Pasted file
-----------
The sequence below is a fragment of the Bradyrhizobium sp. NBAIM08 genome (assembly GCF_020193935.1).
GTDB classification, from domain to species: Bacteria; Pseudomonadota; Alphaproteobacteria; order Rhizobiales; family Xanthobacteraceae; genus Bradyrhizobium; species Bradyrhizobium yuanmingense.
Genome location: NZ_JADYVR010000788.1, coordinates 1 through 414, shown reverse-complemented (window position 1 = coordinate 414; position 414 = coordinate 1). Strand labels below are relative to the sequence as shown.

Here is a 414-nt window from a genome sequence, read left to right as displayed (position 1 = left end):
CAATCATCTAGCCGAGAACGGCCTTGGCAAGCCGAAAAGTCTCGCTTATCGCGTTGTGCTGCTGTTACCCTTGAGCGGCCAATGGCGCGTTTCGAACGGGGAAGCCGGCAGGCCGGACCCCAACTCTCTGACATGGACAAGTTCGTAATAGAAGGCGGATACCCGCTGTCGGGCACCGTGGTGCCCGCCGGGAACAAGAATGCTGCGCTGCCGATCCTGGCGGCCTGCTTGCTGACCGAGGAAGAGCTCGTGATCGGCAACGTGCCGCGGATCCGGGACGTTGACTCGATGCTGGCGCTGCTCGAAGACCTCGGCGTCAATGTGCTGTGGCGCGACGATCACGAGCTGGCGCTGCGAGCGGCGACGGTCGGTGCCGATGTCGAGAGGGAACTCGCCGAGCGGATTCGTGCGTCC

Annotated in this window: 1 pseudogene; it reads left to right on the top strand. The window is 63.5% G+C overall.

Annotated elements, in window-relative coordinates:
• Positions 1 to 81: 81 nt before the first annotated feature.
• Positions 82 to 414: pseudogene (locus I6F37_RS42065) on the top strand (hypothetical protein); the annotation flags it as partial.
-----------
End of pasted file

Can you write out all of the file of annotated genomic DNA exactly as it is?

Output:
The sequence below is a fragment of the Bradyrhizobium sp. NBAIM08 genome (assembly GCF_020193935.1).
GTDB classification, from domain to species: Bacteria; Pseudomonadota; Alphaproteobacteria; order Rhizobiales; family Xanthobacteraceae; genus Bradyrhizobium; species Bradyrhizobium yuanmingense.
Genome location: NZ_JADYVR010000788.1, coordinates 1 through 414, shown reverse-complemented (window position 1 = coordinate 414; position 414 = coordinate 1). Strand labels below are relative to the sequence as shown.

Here is a 414-nt window from a genome sequence, read left to right as displayed (position 1 = left end):
CAATCATCTAGCCGAGAACGGCCTTGGCAAGCCGAAAAGTCTCGCTTATCGCGTTGTGCTGCTGTTACCCTTGAGCGGCCAATGGCGCGTTTCGAACGGGGAAGCCGGCAGGCCGGACCCCAACTCTCTGACATGGACAAGTTCGTAATAGAAGGCGGATACCCGCTGTCGGGCACCGTGGTGCCCGCCGGGAACAAGAATGCTGCGCTGCCGATCCTGGCGGCCTGCTTGCTGACCGAGGAAGAGCTCGTGATCGGCAACGTGCCGCGGATCCGGGACGTTGACTCGATGCTGGCGCTGCTCGAAGACCTCGGCGTCAATGTGCTGTGGCGCGACGATCACGAGCTGGCGCTGCGAGCGGCGACGGTCGGTGCCGATGTCGAGAGGGAACTCGCCGAGCGGATTCGTGCGTCC

Annotated in this window: 1 pseudogene; it reads left to right on the top strand. The window is 63.5% G+C overall.

Annotated elements, in window-relative coordinates:
• Positions 1 to 81: 81 nt before the first annotated feature.
• Positions 82 to 414: pseudogene (locus I6F37_RS42065) on the top strand (hypothetical protein); the annotation flags it as partial.